The Bainbridge Symphony Orchestra's opening concerts are set to comfort, welcome, and delight. The concert opens with the soothing and warmhearted Gayane's Adagio by Aram Khachaturian, from his ballet "Gayane." Nathan Chang then joins the stage to perform Elgar's captivating Cello Concerto in E minor, one of the most important pieces in the cello literature. The concert concludes with Brahms' most endearing symphony, Symphony No. 2 in D major.
BAINBRIDGE SYMPHONY ORCHESTRA GUEST COLUMN
Submitted by BSO Music Director & Conductor Mario Alejandro Torres, November 2018 Concert
First, it is a great honor and pleasure to serve as the new Music Director for this fantastic organization and this community. I eagerly look forward to sharing many musical moments with all of our neighbors and friends. For our opening concert, we are embracing works that speak to the spirit; together we’ll encounter an array of raw emotions, and while the music will evoke a unique experience for each individual, it is sure to lead us together to a unified sentiment of hope.
To set the mood for the evening, we will start with a piece filled with a gorgeous melancholy, the Adagio from the ballet Gayane by Khachaturian. Personally, I find this piece to be very fascinating. Despite its simplicity, quiet dynamics, and a minimalist usage of the instruments for which it’s scored, it still has a very powerful influence and engenders a great sense of sadness. The music was set to bring solace to Gayane, as at this point in the ballet she had learned that her husband was a horrible human being. I hope our audience members will find comfort listening to the ethereal delicacy of this piece while collectively sharing an exquisite sense of solitude.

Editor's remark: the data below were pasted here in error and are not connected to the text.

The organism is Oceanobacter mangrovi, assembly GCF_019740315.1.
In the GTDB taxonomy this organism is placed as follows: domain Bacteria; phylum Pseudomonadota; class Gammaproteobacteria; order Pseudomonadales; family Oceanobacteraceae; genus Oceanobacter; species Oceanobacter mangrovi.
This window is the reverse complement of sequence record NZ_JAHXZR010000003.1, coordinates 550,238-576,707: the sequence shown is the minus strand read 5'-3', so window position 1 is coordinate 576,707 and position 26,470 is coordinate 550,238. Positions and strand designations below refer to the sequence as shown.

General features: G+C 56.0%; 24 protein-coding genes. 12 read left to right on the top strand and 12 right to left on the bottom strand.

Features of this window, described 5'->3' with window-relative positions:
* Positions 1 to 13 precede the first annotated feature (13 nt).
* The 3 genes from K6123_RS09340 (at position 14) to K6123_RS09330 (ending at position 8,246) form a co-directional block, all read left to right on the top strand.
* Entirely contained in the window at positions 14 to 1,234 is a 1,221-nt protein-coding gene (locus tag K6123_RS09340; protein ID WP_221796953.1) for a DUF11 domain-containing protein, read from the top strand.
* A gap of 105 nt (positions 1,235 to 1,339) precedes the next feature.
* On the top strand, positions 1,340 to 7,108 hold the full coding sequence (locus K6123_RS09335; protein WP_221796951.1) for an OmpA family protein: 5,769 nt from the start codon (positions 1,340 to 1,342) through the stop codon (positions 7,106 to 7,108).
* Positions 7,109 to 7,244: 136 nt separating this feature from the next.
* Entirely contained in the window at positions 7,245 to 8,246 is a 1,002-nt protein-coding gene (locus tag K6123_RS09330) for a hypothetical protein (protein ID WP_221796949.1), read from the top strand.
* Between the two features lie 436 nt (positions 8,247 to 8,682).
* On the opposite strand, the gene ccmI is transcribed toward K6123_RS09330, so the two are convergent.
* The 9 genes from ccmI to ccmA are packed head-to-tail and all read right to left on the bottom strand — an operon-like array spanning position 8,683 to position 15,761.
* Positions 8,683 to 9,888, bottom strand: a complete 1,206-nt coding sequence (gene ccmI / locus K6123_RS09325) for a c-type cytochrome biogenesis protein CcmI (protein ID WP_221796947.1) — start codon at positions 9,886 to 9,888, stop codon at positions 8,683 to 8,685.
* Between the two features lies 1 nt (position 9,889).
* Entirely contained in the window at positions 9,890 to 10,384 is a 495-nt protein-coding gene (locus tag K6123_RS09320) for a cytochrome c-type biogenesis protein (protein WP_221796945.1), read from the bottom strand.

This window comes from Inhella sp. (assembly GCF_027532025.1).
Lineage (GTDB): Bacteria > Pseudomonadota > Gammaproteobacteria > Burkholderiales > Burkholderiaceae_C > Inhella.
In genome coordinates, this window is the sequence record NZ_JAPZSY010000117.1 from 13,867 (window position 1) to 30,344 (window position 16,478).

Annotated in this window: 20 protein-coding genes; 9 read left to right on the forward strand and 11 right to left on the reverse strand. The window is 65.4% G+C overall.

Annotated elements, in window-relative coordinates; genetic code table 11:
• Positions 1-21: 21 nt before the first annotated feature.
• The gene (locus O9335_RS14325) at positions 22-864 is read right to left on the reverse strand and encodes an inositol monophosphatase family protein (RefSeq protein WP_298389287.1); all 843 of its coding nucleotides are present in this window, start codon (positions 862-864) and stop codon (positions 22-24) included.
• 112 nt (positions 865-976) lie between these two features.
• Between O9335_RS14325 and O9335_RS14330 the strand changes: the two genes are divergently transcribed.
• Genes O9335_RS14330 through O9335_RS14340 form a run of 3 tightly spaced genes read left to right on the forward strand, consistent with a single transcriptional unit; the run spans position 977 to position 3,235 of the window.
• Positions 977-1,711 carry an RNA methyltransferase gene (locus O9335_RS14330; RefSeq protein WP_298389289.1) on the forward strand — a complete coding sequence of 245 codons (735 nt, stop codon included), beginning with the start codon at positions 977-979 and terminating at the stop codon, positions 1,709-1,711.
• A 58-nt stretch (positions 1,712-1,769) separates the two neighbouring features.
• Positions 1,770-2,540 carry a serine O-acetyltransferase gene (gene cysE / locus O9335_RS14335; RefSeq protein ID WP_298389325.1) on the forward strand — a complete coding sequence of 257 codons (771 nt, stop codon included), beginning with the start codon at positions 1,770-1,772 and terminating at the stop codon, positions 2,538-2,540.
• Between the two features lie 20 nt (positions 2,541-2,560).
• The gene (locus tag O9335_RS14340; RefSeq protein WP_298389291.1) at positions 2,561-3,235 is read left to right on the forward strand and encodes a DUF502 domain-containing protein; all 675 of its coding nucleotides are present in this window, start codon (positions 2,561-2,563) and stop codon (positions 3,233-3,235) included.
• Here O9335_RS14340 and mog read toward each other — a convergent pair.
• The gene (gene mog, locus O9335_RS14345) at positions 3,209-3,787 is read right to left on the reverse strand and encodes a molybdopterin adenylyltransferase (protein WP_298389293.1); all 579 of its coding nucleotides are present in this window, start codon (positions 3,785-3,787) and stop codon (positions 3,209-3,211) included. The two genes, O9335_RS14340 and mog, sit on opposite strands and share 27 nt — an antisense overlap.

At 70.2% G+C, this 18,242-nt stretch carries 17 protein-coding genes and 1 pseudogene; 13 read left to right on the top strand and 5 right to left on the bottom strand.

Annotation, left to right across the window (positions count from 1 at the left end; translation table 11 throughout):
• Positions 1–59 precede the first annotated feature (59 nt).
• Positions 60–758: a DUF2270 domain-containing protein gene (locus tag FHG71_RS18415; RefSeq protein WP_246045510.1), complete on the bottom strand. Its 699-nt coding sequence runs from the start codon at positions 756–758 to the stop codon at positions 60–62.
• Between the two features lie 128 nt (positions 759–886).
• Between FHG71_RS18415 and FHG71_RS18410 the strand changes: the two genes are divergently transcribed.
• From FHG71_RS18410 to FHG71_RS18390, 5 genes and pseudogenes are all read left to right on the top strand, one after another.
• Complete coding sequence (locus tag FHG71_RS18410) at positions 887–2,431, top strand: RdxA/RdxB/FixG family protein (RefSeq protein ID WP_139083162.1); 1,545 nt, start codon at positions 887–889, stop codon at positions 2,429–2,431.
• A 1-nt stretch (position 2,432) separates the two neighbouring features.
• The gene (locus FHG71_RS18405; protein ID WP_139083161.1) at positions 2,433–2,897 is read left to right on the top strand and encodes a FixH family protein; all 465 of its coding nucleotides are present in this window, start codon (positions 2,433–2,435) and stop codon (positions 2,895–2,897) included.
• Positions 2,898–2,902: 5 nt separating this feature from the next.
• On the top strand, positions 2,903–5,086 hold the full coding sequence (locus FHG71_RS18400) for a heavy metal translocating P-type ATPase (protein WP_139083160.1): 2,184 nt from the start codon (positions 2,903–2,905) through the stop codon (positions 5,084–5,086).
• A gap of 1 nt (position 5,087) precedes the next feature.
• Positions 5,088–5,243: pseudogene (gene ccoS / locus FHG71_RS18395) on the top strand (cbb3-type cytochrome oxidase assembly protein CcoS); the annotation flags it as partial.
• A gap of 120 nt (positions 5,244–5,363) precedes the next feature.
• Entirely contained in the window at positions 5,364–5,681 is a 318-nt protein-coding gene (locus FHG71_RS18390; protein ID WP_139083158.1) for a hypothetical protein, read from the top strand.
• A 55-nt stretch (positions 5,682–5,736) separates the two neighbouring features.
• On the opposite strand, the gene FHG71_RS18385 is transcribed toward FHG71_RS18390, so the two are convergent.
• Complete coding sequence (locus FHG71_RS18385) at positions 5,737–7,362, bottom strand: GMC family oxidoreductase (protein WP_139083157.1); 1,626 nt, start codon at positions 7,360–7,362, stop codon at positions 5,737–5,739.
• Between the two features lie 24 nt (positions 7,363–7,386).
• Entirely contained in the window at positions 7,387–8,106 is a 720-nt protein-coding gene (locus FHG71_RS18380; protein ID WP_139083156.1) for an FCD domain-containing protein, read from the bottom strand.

Similarly emotive, the Elgar cello concerto brings a mixture of emotions that transition from despondency to freedom from the soul’s relentless search for meaning. This music reflects the persistent struggle that Elgar endured as an artist. While he had sporadic moments of prominence in the music scene, they didn’t last long, and by the end of his career he was regarded as an “old-fashioned” composer. This, however, didn’t stop him from writing one of the most iconic works ever written for the cello literature. I am delighted that our orchestra will collaborate with such a fascinating artist as Nathan Chan, the third cello and youngest musician in the Seattle Symphony.
Speaking from my heart and my personal vision of life, it doesn’t matter how big our afflictions or how hopeless we are at various times; the sun still rises, emerging as a sign of hope and to give us new meaning in life. I have no doubt that this program represents – in one way or another –the emotional tones that shape both our individual experiences and shared humanity. Brahms’ second symphony comes to remind us that there is something better that awaits every one of us. This symphony answers all of my questions, dispels all of my fears, and makes me feel gratefully alive.
November 10th & 11th: BSO presents Emergence
The Bainbridge Symphony Orchestra’s opening concerts are set to comfort, welcome, and delight. The concert opens with the soothing and warmhearted Gayane’s Adagio by Aram Khachaturian, from his ballet "Gayane.” Nathan Chang then joins the stage to perform Elgar’s captivating Cello Concerto in E minor, one of the most important pieces in the cello literature. The concert concludes with Brahms’ most endearing symphony, Symphony No. 2 in D major.
Split Performances: Saturday @ 7:30 p.m. & Sunday @ 3:00 p.m. (pre-concert chat Sunday @ 2:15 p.m.)
Tickets: $21 for adults, and $18 for seniors, students, military, and teachers; each youth receives free admission when accompanied by a paying adult @ 206.842.8569 or www.bainbridgeperformingarts.org
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